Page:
• Ps. 95:6-9 Oh come, let us worship and bow down; let us kneel before the LORD, our Maker! 7 For he is our God, and we are the people of his pasture, and the sheep of his hand. Today, if you hear his voice, 8 do not harden your hearts, as at Meribah, as on the day at Massah in the wilderness, 9 when your fathers put me to the test and put me to the proof, though they had seen my work. 
        • Who did the Israelites put to the test but Yahweh? (Ps. 78:18; 40, 106:32)
  • He is the One who regenerates, the One who gives spiritual life.
    • John 3:6 That which is born of the flesh is flesh, and that which is born of the Spirit is spirit.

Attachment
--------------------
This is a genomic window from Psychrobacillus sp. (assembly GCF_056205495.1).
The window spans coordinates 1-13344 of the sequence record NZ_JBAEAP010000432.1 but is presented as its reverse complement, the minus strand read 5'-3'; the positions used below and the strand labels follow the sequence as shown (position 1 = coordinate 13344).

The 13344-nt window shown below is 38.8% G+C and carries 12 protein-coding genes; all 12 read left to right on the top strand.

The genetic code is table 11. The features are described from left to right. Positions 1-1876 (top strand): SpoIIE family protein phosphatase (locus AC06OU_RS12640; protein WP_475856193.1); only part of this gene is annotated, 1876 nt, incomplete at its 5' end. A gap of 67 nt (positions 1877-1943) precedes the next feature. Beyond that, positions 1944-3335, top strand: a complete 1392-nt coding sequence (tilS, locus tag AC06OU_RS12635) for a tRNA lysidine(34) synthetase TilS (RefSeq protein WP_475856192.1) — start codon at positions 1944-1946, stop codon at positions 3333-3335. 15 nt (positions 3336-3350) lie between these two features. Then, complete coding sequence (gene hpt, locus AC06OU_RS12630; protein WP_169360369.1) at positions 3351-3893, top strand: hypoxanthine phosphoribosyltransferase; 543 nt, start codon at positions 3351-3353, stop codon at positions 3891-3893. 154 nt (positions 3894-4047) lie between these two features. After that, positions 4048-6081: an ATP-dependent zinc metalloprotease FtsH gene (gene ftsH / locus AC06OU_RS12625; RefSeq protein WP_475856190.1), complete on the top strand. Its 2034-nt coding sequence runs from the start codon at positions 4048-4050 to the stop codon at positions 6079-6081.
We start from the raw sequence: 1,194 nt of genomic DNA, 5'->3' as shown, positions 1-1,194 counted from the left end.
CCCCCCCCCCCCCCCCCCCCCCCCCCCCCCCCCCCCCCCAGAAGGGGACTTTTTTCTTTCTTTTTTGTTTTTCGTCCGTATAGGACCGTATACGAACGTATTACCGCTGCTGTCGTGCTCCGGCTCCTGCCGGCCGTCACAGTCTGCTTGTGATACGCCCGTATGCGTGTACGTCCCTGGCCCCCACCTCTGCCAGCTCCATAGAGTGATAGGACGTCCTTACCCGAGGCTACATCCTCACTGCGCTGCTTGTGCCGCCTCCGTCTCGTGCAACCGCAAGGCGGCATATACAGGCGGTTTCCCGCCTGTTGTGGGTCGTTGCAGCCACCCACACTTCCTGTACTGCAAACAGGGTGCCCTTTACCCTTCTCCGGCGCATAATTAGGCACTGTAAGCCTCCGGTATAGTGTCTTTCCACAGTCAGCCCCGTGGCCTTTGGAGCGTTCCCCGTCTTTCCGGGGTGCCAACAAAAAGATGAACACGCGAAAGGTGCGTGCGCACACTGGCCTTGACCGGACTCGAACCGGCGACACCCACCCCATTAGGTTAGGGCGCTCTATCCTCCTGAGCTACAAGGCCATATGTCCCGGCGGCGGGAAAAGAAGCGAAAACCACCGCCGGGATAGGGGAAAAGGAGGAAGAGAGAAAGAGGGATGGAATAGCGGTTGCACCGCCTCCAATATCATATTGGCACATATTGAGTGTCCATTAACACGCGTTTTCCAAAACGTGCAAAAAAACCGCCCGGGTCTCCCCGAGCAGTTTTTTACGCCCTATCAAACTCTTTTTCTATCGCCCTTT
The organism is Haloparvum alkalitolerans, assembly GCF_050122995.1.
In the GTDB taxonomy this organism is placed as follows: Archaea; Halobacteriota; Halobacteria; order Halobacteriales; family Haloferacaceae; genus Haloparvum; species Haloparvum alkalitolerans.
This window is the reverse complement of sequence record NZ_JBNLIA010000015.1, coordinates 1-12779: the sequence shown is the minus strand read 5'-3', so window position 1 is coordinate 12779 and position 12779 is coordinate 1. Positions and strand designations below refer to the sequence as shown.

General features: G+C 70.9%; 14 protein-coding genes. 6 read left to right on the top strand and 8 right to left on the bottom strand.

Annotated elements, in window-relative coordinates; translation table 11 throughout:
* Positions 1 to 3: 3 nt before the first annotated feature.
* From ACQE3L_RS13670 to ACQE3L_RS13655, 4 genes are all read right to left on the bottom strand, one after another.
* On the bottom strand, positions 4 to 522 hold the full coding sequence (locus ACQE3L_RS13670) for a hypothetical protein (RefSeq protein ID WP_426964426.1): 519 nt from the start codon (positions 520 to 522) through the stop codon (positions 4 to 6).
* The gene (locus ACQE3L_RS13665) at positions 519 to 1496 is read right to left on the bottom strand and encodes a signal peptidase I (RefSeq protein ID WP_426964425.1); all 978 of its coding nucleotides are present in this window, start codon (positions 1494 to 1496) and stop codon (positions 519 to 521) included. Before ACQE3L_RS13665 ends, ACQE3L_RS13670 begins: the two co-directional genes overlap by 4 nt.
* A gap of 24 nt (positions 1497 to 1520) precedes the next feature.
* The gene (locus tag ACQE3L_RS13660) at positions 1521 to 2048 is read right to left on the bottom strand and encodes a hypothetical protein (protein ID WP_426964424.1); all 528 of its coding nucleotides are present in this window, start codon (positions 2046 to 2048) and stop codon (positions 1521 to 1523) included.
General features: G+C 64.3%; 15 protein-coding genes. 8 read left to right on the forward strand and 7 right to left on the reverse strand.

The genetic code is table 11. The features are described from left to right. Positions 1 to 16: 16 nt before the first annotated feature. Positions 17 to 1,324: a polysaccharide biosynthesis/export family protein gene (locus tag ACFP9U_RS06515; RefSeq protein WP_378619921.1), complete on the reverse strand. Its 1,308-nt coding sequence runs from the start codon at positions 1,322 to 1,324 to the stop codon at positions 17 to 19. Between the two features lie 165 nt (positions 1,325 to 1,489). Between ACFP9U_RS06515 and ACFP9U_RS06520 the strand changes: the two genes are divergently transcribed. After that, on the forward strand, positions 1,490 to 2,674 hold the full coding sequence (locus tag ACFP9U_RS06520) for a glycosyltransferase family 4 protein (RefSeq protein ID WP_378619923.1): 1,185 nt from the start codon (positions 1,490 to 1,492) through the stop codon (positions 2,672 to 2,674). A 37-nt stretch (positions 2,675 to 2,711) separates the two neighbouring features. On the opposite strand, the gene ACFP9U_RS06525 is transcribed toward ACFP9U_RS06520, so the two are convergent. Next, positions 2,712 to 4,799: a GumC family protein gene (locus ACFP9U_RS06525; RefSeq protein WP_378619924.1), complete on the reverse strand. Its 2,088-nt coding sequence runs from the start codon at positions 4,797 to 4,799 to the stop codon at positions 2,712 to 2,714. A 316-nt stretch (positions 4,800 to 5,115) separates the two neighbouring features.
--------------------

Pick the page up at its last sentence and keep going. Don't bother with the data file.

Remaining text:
• John 6:63 It is the Spirit who gives life; the flesh is no help at all. The words that I have spoken to you are spirit and life. 
    • Titus 3:5 he saved us, not because of works done by us in righteousness, but according to his own mercy, by the washing of regeneration and renewal of the Holy Spirit, 
  • He is the One who gives physical life.
    • Job 27:3 as long as my breath is in me, and the spirit of God is in my nostrils, (cf. Job 32:8; 33:4; 34:14)
    • Ps. 104:30 When you send forth your Spirit, they are created, and you renew the face of the ground. 
  • The Holy Spirit is fully and completely God. He is called the Spirit of God (Gen. 1:2), Holy Spirit (Ps. 51:11), the Helper (John 14:16, 26), and Eternal Spirit (Heb. 9:14). H...